Cancer experts believe that nearly 80 percent of cancer cases may be preventable through lifestyle changes — such as exercise, diet and smoking habits. Research, much of it conducted by the Hutchinson Center, has put the power to reduce cancer risk in your hands with simple tips you can incorporate into your daily routine. Here are some useful examples our researchers recommend.
More than two dozen studies have shown that women who exercise have a 30 percent to 40 percent lower risk of breast cancer than their sedentary friends, and estrogen seems to play a key role. Women with high blood-estrogen levels have increased risk for breast cancer. Since exercise lowers blood estrogen, it helps lower a woman's breast-cancer risk. Exercise also reduces other cancer-growth factors such as insulin, and it plays a role in improving the body's immune function. With more than 200,000 new breast-cancer cases reported in the United States each year, preventing cancer through exercise is one of the best ways a woman can take charge of her health.
Exercise also plays a dramatic role in preventing colon cancer. Nearly 150,000 Americans are diagnosed with colorectal cancer each year, and more than 55,000 die from the disease. More than three-dozen studies show exercisers have half the risk of colon cancer compared to sedentary people, and the beneficial effects are seen in both men and women, although the effect is greater in men.
Even moderate activity can be critically important in helping menopausal women reduce their risk of cancer, heart disease and other chronic ailments. Our researchers have found that exercise reduces fat deep in the abdomen, a hidden risk factor because it can raise insulin levels, which promotes the growth of cancer cells as well as cholesterol levels. Most American women gain 1 to 2 pounds on average every year, and that adds up to dangerous levels over a lifetime. The beauty of exercise as a method to reduce fat and chronic disease is that it can be done by most women at low cost and with low risk of side effects. It's never too late to enjoy the health benefits of exercise!
Eating five daily servings of fruits and vegetables helps you feel healthy, look better and lowers your risk of cancer and other serious diseases. Fruits and vegetables give you energy, yet won't weigh you down like heavy snacks. Vitamin C has chemicals that block some cancer-causing compounds inside your gut. Eating oranges, grapefruit, kiwi fruit, strawberries, broccoli, cauliflower, cantaloupe and blueberries can provide lots of vitamin C. Vitamin A repairs cell damage in your body that can lead to cancer and other diseases. Eat color-rich fruits and vegetables such as leafy greens, apricots, blueberries, cantaloupe, winter squash and sweet potatoes.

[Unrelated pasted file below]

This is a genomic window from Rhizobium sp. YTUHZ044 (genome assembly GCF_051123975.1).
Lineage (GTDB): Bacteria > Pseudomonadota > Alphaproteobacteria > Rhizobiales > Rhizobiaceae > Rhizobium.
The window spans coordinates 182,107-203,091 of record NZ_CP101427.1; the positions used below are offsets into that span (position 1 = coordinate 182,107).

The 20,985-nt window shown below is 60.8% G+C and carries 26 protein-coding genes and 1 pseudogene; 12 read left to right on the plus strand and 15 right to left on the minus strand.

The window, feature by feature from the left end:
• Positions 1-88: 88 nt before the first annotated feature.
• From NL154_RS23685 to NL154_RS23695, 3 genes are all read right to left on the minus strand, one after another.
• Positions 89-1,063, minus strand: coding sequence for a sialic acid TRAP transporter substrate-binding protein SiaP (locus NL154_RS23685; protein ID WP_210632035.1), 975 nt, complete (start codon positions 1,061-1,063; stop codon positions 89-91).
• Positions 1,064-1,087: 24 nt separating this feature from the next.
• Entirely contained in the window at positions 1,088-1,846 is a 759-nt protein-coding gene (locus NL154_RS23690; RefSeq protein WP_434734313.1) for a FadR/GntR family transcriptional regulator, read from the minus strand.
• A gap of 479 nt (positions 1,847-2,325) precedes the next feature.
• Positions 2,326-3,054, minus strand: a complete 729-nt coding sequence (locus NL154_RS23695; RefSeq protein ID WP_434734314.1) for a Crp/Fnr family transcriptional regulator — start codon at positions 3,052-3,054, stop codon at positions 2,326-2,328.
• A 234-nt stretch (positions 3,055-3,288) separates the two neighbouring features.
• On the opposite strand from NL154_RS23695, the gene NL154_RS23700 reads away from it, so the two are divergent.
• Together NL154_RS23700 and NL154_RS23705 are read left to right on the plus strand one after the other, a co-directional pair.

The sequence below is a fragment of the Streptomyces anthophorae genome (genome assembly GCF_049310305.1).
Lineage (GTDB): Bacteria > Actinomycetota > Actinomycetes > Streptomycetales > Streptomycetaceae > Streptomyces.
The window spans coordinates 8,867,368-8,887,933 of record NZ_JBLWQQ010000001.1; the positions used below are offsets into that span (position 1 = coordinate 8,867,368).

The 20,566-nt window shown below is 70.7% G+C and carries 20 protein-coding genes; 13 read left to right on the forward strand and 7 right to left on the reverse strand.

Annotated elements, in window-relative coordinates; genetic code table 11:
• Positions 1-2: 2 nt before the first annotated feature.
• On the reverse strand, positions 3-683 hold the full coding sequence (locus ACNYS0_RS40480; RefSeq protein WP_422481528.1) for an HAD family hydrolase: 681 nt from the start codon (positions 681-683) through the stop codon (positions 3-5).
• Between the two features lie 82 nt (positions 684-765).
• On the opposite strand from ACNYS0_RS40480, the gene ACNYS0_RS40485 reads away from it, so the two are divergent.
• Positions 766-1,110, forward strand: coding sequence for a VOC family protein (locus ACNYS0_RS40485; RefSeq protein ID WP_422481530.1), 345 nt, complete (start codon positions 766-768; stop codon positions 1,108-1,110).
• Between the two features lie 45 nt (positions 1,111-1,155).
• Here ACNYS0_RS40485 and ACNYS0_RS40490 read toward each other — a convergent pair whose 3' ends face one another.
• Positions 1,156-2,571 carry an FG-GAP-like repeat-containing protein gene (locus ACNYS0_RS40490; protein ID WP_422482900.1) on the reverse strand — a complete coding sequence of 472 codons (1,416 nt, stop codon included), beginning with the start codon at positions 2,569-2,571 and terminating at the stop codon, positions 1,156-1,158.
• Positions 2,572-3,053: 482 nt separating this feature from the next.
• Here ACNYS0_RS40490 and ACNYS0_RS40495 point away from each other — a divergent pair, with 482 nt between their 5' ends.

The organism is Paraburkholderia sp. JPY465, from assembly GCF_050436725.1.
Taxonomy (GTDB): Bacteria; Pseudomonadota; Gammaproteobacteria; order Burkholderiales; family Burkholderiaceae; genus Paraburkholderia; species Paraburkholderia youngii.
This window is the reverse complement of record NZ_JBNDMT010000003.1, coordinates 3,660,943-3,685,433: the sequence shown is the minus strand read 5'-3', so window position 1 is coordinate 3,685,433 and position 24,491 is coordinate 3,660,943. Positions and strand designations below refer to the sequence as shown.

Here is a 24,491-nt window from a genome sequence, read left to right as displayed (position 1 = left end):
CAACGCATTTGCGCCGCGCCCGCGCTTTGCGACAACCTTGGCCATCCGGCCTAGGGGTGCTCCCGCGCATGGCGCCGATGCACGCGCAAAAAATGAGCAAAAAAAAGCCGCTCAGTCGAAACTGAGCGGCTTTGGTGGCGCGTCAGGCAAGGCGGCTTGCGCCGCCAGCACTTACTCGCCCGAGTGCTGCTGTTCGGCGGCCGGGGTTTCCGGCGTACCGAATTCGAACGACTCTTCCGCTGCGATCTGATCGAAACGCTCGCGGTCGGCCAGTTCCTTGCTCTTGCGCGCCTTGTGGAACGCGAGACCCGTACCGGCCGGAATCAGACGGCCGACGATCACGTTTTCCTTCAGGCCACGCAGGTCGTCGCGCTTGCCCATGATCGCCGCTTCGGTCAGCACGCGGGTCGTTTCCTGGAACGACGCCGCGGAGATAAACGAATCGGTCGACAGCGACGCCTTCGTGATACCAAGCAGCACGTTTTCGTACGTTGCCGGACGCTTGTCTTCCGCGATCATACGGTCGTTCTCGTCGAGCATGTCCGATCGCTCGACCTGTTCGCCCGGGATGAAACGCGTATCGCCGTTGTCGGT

Consuming just three servings of vegetables each day — especially cruciferous ones like broccoli, cabbage, cauliflower and brussels sprouts — cuts the risk of prostate cancer by almost half, according to Hutchinson Center scientists. While all vegetables help decrease risk, cruciferous vegetables are the heavyweights. It's believed that vegetables protect against cancer because they contain a wide variety of phytochemicals; many of these increase enzyme activity to detoxify cancer-promoting compounds in the body. To add more vegetables to your routine, try drinking vegetable juice or adding vegetables to your eggs at breakfast. A salad or vegetable soup is a good lunch option. Raw vegetables make easy, quick snacks. For dinner, add extra vegetables to pasta dishes and casseroles.
Men diagnosed with early stage prostate cancer may benefit from a diet low in fat. Hutchinson Center findings showed that while a fat-laden diet may not cause prostate cancer, it may fuel its progression from early to advanced disease. Low-fat diets reduce blood levels of male hormones like testosterone. Prostate growth — and perhaps, prostate cancer — is fueled by male hormones. Reading food labels and learning the fat content of your favorite foods are great ways to increase awareness of your fat intake. Many restaurants provide nutritional summaries on their Web sites or if asked.
Smoking isn't just a factor in lung cancer. Middle-aged men who are long-term, heavy smokers (at least a pack a day) face twice the risk of developing more aggressive forms of prostate cancer than men who have never smoked, according to a Hutchinson Center study. Our researchers also found that long-term, heavy smoking may increase breast-cancer risk by up to 40 percent. On the positive side, quitting smoking pays off. While the risk of developing cancer increases with each year smoked, the risk declines to near that of nonsmokers within about 10 years of quitting.
Our researchers found that men who drank four to eight 4-ounce glasses of red wine weekly reduced their risk of prostate cancer by 50 percent. They also experienced about a 60 percent lower incidence of the more aggressive types of this cancer. Scientists believe resveratrol, a compound in the skins of red grapes that is released into the wine during the fermentation process, acts as an antioxidant, helping to sweep cancer-causing free radicals from the body. Resveratrol is abundant in red wine but not in red grape juice, so for men who already drink alcohol, the results of this study suggest that they may want to choose red wine — in moderation. Excessive alcohol use can have adverse effects on health ranging from increased overall cancer risk to accidental injury.